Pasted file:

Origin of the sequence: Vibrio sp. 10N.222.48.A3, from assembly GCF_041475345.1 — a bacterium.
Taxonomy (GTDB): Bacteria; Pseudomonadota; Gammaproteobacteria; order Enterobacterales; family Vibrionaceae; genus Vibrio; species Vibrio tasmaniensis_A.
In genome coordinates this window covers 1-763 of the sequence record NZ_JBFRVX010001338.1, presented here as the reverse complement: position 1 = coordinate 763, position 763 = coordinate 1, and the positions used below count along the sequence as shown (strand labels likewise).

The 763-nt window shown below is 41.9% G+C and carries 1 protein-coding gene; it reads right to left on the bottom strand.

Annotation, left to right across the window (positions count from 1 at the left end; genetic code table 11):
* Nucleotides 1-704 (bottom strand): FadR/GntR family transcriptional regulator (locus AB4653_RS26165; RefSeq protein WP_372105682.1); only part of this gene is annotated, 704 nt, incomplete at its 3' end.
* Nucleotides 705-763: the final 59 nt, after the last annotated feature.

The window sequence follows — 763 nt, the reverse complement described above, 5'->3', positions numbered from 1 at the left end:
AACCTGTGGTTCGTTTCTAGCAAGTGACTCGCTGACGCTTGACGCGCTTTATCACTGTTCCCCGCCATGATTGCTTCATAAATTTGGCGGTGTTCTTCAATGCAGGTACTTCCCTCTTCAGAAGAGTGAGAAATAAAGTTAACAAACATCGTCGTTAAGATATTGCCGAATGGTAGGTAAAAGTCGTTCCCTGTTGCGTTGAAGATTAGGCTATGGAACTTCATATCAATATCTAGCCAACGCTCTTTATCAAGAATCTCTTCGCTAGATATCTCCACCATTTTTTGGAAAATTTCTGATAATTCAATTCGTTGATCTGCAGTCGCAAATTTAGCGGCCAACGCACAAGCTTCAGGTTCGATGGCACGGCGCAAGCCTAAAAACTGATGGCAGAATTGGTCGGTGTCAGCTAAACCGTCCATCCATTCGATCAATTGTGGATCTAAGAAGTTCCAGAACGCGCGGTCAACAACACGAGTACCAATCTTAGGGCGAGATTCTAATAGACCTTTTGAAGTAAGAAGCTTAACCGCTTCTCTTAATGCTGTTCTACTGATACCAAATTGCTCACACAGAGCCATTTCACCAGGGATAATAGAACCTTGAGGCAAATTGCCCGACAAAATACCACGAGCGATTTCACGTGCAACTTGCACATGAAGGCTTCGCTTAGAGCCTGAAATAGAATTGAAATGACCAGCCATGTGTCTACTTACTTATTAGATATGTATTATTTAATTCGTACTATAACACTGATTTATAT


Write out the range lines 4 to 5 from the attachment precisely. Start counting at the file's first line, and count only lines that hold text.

The 763-nt window shown below is 41.9% G+C and carries 1 protein-coding gene; it reads right to left on the bottom strand.

Annotation, left to right across the window (positions count from 1 at the left end; genetic code table 11):